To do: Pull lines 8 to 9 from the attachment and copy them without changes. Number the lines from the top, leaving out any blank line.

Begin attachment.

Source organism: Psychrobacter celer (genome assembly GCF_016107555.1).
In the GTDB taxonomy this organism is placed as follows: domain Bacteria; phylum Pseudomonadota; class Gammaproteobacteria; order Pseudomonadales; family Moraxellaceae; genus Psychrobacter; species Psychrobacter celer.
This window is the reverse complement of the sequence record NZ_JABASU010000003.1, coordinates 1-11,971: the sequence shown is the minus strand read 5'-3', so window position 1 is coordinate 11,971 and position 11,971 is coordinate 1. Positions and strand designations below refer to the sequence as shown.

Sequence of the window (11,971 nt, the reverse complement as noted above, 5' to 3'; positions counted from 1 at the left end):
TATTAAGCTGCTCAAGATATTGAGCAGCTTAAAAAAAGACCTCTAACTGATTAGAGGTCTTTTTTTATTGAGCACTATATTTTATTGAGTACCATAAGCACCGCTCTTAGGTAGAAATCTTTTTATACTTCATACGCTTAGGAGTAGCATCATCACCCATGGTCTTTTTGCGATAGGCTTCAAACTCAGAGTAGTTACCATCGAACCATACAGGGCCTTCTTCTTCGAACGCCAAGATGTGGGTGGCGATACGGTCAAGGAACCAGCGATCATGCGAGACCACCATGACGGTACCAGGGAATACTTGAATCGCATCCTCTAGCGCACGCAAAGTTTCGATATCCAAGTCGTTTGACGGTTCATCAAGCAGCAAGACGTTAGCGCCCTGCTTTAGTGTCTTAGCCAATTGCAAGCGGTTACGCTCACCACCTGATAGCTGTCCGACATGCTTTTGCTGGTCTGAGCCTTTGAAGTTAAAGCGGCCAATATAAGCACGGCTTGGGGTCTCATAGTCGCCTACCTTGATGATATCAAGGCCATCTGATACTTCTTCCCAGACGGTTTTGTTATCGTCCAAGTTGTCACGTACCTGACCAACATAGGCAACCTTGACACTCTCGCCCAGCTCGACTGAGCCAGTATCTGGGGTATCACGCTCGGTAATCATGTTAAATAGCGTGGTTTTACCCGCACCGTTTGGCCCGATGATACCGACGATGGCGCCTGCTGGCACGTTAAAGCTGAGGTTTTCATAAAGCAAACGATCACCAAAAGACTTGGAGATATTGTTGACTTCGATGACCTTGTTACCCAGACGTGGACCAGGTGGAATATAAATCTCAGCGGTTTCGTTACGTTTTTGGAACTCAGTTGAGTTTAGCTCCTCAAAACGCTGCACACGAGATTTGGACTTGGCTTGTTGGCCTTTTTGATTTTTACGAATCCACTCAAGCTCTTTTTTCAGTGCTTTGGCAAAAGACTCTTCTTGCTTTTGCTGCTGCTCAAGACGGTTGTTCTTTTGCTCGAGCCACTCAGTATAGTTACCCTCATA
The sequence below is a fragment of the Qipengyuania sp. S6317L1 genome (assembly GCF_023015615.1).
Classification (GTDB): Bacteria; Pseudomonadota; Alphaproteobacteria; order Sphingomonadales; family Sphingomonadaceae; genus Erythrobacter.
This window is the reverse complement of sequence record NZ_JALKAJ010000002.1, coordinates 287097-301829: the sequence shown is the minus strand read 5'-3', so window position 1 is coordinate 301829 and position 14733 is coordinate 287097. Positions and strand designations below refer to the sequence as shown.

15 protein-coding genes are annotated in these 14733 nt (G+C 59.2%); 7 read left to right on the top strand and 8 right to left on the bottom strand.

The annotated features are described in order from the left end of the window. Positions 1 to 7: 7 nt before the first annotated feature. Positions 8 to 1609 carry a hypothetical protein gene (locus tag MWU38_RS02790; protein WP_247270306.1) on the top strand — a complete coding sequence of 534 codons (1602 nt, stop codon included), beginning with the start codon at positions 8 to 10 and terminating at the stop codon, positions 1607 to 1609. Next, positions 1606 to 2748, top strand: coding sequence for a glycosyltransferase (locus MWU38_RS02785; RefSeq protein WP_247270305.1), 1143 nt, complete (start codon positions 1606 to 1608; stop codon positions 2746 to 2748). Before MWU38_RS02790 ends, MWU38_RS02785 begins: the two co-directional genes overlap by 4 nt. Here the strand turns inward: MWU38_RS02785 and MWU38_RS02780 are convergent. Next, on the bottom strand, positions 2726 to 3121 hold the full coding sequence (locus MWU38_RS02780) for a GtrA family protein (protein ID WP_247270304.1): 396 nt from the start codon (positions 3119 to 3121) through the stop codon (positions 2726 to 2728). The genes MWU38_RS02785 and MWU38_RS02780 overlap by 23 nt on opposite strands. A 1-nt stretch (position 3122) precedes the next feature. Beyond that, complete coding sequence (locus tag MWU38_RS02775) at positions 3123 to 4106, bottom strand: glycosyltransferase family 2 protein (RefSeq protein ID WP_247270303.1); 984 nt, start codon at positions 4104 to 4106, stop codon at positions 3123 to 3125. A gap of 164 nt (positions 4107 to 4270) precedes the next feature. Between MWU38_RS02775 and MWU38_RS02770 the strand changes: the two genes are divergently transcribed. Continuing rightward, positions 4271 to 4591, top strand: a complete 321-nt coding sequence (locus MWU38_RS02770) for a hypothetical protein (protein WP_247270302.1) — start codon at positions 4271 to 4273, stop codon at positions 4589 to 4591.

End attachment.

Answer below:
This window is the reverse complement of sequence record NZ_JALKAJ010000002.1, coordinates 287097-301829: the sequence shown is the minus strand read 5'-3', so window position 1 is coordinate 301829 and position 14733 is coordinate 287097. Positions and strand designations below refer to the sequence as shown.

15 protein-coding genes are annotated in these 14733 nt (G+C 59.2%); 7 read left to right on the top strand and 8 right to left on the bottom strand.